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300 Days of Grazing

Livestock producers have suffered and continue to suffer from increasing input costs. Never in history have the cost of feed, fertilizer and fuel increased so dramatically over a short period of time. Producers are challenged to determine what management adjustments are right for their operation. Some have already chosen not to purchase expensive fertilizer while others reduced the amount of fertilizer based upon what they could afford. Some producers have adjusted livestock numbers while others cut costs in other areas. Regardless of how livestock producers elect to manage their costs, production may be negatively impacted, and many livestock producers will be faced with economic losses in the coming years.

In an effort to help livestock producers with managing their “bottom line,” the 300 Day Grazing Program was developed. Since the cost of feed, fertilizer and fuel have increased, the goal of the 300 Day Grazing Program is to implement management changes to enhance the utilization of grown forages and reduce dependency on fertilizer, supplemental feed and fuel.

Farm demonstrations were developed to illustrate management practices to increase the number of grazing days, reduce the need for nitrogen fertilizer and to improve storing and hay-feeding efficiency. These demonstrations are designed to measure outcomes in order to determine savings or improved returns over conventional management. All livestock (beef cattle, dairy cattle, horses, sheep and goats) can participate in and benefit from the 300 Day Grazing Program demonstrations. The demonstrations include:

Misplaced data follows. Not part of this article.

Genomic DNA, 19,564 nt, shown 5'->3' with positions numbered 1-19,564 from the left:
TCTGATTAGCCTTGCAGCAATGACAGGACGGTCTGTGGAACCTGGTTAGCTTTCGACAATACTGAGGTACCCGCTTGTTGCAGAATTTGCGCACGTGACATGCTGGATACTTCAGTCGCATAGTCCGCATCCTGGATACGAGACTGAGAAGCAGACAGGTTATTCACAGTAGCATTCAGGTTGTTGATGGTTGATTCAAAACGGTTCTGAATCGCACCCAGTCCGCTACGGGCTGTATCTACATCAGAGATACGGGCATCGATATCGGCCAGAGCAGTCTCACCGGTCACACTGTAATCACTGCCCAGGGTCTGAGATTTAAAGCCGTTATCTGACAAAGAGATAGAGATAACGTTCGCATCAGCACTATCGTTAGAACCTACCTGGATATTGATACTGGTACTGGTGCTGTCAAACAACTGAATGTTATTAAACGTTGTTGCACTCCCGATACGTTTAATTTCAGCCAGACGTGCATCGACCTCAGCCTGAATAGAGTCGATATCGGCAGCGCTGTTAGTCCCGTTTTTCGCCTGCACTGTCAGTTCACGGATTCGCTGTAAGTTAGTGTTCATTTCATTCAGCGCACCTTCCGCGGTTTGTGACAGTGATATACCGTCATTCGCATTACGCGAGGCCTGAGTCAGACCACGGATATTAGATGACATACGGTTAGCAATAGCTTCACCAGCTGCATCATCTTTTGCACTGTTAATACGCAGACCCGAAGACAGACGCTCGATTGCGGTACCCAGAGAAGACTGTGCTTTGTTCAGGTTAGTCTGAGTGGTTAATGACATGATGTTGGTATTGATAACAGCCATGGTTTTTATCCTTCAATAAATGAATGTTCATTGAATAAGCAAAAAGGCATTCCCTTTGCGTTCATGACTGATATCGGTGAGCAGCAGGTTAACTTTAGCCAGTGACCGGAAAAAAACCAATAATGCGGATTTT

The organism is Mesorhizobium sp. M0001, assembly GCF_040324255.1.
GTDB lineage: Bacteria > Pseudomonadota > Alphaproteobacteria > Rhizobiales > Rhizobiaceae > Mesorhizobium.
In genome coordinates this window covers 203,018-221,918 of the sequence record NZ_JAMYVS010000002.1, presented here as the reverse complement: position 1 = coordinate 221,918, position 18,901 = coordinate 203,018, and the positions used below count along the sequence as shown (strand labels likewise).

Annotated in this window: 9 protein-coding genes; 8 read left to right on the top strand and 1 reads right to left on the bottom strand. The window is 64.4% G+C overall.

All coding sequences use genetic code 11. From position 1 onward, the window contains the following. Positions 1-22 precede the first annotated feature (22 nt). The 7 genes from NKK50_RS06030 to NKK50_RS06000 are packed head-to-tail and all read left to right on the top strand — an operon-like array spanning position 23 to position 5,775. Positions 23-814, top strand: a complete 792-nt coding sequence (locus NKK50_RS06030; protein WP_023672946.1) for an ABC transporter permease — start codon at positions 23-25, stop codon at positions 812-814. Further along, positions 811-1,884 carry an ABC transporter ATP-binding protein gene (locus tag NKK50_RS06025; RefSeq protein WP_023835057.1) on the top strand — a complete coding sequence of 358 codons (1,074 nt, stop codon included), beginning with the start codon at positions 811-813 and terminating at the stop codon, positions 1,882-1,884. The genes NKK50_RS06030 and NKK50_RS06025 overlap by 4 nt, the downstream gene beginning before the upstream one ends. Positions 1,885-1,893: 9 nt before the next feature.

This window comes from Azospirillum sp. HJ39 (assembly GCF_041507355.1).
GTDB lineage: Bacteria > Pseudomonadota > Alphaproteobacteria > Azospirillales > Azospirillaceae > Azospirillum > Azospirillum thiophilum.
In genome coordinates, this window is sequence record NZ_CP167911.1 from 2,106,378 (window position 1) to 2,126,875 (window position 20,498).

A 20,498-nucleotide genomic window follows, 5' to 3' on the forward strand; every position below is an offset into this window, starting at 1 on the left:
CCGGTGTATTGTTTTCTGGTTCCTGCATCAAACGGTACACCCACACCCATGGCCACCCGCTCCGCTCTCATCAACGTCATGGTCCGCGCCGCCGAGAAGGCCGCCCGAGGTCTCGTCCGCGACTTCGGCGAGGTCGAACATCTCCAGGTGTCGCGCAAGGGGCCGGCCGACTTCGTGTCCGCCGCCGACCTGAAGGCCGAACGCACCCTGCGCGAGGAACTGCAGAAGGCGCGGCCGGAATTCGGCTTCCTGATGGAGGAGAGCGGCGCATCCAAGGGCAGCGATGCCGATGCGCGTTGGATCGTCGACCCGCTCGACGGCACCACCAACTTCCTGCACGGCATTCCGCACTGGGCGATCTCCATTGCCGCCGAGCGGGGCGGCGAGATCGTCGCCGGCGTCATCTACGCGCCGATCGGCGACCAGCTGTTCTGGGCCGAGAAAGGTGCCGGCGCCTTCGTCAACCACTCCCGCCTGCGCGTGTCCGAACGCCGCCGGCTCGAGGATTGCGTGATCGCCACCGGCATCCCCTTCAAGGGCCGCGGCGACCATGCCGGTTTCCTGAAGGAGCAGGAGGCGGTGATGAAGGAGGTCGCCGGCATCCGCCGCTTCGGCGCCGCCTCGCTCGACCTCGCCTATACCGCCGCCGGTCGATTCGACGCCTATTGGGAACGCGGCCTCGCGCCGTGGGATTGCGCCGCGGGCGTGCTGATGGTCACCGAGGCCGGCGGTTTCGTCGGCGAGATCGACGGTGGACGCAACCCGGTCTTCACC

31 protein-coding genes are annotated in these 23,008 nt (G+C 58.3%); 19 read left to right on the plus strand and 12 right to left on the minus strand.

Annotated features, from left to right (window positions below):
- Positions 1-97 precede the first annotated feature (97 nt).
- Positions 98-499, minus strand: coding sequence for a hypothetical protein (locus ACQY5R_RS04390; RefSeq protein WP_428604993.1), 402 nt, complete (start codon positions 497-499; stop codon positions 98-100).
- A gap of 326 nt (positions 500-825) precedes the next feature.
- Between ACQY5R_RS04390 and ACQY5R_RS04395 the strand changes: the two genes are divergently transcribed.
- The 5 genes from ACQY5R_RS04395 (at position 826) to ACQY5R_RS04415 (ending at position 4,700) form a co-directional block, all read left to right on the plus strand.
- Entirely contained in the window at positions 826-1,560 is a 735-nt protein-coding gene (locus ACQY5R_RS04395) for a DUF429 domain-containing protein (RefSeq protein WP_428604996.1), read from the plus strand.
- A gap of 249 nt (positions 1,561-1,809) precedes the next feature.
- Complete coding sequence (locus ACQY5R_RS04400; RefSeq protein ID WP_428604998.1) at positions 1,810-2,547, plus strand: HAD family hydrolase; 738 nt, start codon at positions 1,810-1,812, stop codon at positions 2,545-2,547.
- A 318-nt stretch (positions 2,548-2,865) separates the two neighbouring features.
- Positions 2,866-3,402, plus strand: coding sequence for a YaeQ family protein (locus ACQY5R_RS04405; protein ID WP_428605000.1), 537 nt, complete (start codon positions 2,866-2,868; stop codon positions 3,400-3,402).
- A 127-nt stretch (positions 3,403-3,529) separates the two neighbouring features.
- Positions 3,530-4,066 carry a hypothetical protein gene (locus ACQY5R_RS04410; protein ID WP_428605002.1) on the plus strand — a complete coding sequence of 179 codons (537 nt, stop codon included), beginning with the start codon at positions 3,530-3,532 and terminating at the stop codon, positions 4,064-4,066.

1) Stockpiled forages

a. warm season
b. cool season

2) Improving grazing management (rotational grazing)

3) Complimentary forages

a. winter annuals
b. summer annuals

4) Legume establishment

5) Efficient hay management

a. reducing storage loss
b. reducing feeding loss

The protocol for each demonstration is listed below:

All of the 300 Day Grazing Program demonstrations can have a positive impact on increasing the number of grazing days, reducing nitrogen fertilizer needs, or improving hay management efficiency. Implementing one of these demonstrations may not reach the goal of 300 days of grazing with only 60 to 65 days of hay feeding. Therefore, a few farms will be selected to demonstrate how these management practices can be implemented cumulatively to achieve 300 days of grazing. The application deadline for the 300 Day of Grazing Whole Farm Program is October 1, 2008. The 300 Day Grazing Program demonstrations and Whole Farm Program is a three-year commitment.

Contact your local county agent, if you are interested in participating with one or more of the 300 Day Grazing Program demonstrations. In order to be considered for the 300 Day Grazing Program, an application must be completed by the livestock producer and the county agent.

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